Graham Reid | | 1 min read
Jazz composer/trumpeter Wynton Marsalis and his cheerleader Stanley Crouch often used to talk about how much “musical information” there was on certain albums.
You'd like to hear how they might interpret and decode this one by Flying Lotus aka Steven Ellison: Years in the making; a celebrity collision of guests including Thundercat, Anderson.Paak, George Clinton, Toro Y Moi and others; 27 tracks and . . .
However you cut it – and many of these are sliced so thin (a third of them 90 seconds or less) it's hard to imagine any further dissecting possible – there is a lot going on here.
What is interesting is how, quite often, the guests play against type: if you were expecting Clinton on Burning Down the House to deliver his thumping-funk then you'll be surprised by his disturbingly downbeat cameo on a piece which is cut across by odd voices and a sense of claustrophobia; similarly Anderson.Paak is pushed away from soul-pop r'n'b into a kind of a staccato brat-rap track with a haunting hook; although David Lynch's reading of Fire is Coming does locate him somewhere between Tom Waits' What's He Building in There? and an unresolved narrative which concludes with that title.
It fits the disconcerting mood of the album but . . .
Elsewhere there are pieces – to call them songs elevates them beyond their meagre running time and ideas – like Heroes in a Half Shell (77 seconds), the Herbie-like electro-funk of Pilgrim Side Eye (90 seconds) and string-enhanced soundscape of Find Your Own Way Home (100 seconds) which sound like little more than beautifully recorded ideas which run out of puff and/or direction.
Many of these sound like ideas in search of a context, like the 75 second violin piece Say Something.
But then there are more redeeming songs like Thundercat's soul-funk The Climb which references his Eighties jazz-fusion inclinations, the psychedelic disco-ballad 9 Carrots by Toro Y Moi, and the standout Debbie is Depressed where for a few minutes Mr Lotus steps right forward for a kind of brooding Prince-like production and ballad full of languid ennui.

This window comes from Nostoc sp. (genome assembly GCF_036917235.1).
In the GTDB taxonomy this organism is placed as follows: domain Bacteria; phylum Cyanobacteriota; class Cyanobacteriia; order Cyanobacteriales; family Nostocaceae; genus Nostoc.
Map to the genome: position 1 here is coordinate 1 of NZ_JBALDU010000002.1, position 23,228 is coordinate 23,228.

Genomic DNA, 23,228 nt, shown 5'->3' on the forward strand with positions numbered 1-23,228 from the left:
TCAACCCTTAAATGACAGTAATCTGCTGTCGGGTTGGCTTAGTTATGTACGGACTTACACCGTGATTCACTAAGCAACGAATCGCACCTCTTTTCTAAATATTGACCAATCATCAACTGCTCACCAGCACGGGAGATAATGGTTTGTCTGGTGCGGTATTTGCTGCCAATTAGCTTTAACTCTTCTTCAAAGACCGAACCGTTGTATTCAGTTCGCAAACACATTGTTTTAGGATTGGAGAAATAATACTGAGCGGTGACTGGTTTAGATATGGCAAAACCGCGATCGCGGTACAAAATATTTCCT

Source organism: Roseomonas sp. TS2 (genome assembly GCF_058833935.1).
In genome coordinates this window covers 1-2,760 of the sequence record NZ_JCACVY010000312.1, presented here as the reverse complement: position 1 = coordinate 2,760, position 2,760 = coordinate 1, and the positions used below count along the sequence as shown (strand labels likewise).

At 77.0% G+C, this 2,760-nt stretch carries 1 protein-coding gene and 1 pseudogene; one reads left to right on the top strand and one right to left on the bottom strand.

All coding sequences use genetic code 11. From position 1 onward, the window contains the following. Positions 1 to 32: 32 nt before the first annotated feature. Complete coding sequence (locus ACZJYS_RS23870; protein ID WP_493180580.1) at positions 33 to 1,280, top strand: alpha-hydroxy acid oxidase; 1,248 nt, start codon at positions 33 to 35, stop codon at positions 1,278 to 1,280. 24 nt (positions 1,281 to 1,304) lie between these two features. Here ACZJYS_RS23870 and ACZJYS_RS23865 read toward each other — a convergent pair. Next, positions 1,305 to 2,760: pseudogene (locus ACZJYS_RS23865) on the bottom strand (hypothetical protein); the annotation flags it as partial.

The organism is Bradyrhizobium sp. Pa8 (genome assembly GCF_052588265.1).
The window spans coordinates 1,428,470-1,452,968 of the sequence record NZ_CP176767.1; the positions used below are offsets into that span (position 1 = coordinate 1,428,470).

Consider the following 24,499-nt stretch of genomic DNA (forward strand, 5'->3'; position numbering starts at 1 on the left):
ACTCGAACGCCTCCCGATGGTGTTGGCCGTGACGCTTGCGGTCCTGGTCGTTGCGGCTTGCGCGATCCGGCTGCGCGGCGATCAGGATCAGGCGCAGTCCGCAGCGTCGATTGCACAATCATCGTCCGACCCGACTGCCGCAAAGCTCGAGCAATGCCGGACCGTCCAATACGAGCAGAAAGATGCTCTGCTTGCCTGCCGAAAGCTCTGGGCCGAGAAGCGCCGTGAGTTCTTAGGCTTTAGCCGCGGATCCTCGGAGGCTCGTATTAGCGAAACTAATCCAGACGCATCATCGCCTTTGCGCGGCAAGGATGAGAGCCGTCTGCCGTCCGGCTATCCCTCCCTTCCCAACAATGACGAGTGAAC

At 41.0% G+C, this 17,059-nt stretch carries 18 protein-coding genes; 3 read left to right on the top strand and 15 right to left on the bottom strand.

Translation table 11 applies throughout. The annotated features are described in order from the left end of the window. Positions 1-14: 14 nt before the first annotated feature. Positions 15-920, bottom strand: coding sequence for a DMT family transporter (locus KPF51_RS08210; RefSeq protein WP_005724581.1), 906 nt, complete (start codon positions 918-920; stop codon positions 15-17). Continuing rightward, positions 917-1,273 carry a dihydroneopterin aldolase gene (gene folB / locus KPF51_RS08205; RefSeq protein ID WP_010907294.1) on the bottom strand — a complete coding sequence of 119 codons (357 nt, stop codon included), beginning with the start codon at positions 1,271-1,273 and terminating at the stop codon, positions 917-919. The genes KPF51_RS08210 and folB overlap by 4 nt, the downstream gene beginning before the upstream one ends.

Also among the best are the beats-minimalist Yellow Belly with rapper Tierra Whack and the similarly percussive-driven Actually Virtual with Shabazz Palaces, the latter just hitting its stride before its two minutes are up.
Solange gets one of the more fully realised pieces also with Land of Honey where quasi-ambient keyboards, voices and slashes of synths and effects provides a soundscape in which she sounds adrift.
If 27 tracks sounds like a lot to assimilate that is true, but largely because so much of this goes past in pocket-sized duration: the dramatic Thank You Malcolm is another 90 seconds of something which is neither especially evocative (we presume the MLK reference) nor memorable.
This is often dark stuff and in its sudden shifts you are certainly kept alert.
A tip then? Just let it play and tune in and out as you will when ideas, pieces, songs take your attention.
Next time round another one or two will emerge from the considerable “musical information” here.